Ricardo Herranz: We didn’t have to; in fact, we have been actively recruiting throughout the year. In 2020 we hired nine new employees, and we have kicked off 2021 with five more, two of them based in Colombia, where we have recently opened a new office. Right now, we have several open vacancies, mainly to expand our Technology and Software Engineering team. We expect to have around 45 people on staff by mid-year. This rapid growth has been very stimulating but also challenging, not only because we had to adapt our hiring and onboarding processes to make them fully online, but also because our teams had to put in an extra effort to keep efficient communication flows and maintain the sense of community. We are extremely proud of all of them. We have a fantastic team that has done— and continues doing— an amazing job.

How did your customer relationship management evolve? Do you use any specific tools to be efficient? 

Ricardo Herranz: It has been challenging since we sell a complex, highly sophisticated product, which made us reflect on two particular issues: first, how to display our experience and credibility in an efficient online manner, and second, how to gain the client’s trust without face-to-face meetings. These considerations made us explore new platforms and communication channels, like webinars, that we had not used so much before. They proved to be very useful for us and we were able to effectively reach different audiences and explore new markets in countries like Colombia and Brazil. This would have been much more expensive if we had settled for our traditional way of doing business.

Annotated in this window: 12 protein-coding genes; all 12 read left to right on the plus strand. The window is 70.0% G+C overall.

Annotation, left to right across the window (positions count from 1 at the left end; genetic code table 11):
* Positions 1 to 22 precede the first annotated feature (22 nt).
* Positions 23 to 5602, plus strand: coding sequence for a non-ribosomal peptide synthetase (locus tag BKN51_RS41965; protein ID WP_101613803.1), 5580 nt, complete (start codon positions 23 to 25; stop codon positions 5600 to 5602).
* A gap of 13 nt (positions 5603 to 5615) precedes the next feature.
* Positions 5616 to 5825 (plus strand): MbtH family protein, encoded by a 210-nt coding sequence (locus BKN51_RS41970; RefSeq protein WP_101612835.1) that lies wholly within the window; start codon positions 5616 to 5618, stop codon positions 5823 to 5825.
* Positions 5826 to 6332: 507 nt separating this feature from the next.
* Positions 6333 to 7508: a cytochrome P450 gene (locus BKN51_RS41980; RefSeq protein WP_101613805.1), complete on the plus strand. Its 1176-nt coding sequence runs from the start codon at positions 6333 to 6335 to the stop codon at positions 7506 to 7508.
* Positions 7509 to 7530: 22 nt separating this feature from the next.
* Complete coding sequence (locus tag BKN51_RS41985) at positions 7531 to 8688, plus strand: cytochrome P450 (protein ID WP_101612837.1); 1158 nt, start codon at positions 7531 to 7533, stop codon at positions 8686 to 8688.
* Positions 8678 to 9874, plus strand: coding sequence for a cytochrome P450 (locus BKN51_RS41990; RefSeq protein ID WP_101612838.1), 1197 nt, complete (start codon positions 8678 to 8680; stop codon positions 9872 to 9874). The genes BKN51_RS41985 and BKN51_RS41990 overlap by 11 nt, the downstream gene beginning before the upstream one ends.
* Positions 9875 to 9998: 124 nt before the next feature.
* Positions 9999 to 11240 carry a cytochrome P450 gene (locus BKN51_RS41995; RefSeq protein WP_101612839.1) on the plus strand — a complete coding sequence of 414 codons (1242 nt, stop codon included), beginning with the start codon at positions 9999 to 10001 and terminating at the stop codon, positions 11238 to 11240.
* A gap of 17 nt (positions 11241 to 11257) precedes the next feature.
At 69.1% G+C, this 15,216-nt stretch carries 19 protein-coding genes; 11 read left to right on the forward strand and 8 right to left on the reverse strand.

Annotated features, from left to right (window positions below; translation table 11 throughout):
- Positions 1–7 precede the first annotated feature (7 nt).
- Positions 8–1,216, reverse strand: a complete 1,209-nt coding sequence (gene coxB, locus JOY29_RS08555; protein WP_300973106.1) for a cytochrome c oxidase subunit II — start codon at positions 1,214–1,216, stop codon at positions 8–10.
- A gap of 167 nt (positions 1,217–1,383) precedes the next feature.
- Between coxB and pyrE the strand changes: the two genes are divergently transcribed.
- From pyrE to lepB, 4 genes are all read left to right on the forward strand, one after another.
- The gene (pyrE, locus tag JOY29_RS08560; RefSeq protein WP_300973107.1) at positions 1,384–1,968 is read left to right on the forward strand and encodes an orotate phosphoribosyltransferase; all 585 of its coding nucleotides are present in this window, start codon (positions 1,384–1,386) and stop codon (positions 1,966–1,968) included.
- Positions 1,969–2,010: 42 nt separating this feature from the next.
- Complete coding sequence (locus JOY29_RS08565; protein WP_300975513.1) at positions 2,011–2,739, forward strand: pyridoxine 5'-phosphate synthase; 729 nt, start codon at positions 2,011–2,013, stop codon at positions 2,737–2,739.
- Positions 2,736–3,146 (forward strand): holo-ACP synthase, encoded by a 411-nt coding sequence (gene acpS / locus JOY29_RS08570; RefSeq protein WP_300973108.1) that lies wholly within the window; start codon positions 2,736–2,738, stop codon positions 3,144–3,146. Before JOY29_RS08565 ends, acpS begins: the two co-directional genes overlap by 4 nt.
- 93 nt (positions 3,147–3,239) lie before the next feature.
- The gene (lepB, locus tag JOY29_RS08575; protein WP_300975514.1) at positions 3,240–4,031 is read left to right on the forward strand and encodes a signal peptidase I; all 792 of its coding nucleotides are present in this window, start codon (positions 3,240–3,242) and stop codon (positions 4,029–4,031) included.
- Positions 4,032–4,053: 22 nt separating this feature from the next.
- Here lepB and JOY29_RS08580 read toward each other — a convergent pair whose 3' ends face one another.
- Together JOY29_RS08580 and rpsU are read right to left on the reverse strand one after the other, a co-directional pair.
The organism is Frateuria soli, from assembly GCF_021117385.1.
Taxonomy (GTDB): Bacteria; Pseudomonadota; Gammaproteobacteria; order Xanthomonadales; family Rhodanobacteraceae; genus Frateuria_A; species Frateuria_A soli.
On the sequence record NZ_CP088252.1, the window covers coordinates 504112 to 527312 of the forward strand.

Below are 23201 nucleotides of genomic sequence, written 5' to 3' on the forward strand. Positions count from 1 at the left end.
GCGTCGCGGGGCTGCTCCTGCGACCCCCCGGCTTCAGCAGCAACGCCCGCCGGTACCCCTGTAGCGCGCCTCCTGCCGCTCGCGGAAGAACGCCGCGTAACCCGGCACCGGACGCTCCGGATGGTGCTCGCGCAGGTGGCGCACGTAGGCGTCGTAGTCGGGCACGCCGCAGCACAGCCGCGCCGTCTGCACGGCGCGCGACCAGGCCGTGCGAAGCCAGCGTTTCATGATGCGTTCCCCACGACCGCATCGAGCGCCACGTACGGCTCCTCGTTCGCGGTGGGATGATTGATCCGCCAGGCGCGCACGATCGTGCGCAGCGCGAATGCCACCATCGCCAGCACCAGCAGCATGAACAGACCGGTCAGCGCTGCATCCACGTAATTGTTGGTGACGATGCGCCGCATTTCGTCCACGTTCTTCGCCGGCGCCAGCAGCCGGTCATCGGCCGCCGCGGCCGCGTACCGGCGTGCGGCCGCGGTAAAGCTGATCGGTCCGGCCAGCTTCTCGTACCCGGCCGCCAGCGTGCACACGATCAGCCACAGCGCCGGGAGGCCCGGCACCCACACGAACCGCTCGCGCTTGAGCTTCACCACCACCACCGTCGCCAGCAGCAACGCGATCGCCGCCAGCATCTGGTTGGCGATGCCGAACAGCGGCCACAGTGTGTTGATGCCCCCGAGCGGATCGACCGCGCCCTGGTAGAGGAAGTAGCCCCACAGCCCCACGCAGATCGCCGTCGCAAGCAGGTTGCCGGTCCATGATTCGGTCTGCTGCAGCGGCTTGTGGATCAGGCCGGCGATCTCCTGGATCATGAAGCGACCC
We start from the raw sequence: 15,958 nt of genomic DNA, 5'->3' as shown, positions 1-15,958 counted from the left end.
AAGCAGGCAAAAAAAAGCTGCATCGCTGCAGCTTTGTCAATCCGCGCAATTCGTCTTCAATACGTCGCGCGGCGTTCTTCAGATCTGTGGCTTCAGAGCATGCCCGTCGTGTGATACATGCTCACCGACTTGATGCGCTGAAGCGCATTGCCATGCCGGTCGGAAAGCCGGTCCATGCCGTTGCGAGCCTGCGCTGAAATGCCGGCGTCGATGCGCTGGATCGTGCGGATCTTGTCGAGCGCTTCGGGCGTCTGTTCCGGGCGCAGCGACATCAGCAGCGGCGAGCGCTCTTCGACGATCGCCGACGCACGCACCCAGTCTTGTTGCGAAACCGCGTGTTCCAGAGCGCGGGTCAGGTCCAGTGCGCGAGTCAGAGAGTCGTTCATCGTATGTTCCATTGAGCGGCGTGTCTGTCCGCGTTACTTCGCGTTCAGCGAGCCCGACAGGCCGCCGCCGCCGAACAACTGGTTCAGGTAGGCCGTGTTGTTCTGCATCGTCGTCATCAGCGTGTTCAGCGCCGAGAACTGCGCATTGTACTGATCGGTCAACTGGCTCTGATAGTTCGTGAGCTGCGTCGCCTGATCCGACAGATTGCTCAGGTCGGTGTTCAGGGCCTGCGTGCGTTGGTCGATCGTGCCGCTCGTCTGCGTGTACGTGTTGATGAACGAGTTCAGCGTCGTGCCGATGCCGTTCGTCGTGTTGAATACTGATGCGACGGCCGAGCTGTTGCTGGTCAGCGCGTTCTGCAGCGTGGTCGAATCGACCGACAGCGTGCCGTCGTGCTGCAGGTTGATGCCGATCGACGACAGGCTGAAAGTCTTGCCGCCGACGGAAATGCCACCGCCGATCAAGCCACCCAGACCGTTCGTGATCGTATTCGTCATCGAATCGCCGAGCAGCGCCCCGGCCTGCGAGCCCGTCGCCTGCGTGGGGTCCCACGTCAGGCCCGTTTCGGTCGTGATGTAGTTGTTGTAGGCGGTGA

Before the pandemic, we already used different collaborative tools, such as our corporate wiki, which we use to collaborate both internally and with many different international research partners, but during this time we have made more intensive use of these tools and learned to use them more efficiently.

Did you benefit from any government grants, and did that help keep your business afloat?

Ricardo Herranz: We did not benefit from any COVID-related grant. We have a healthy financial situation and the sector we work in is not so directly affected as other industries, so even if some help would have been welcome, we understand that other sectors had to be prioritized.

Your final thoughts?

Ricardo Herranz: 2020 left us with mixed feelings. It has been a very sad and difficult period for many people around the world, and we really need 2021 to be a better year for all. At the same time, the Nommon team and our closer environment were lucky to stay healthy, and the company has experienced an incredible development of which we are very proud. The mobility industry has occupied a pivotal role during the crisis and this has helped us make a huge leap ahead in our technology and launch some of our most ambitious projects to date. We can only hope that 2021 brings the end of the pandemic and that we recover higher levels of face-to-face personal interaction, which we all at Nommon begin to miss by now.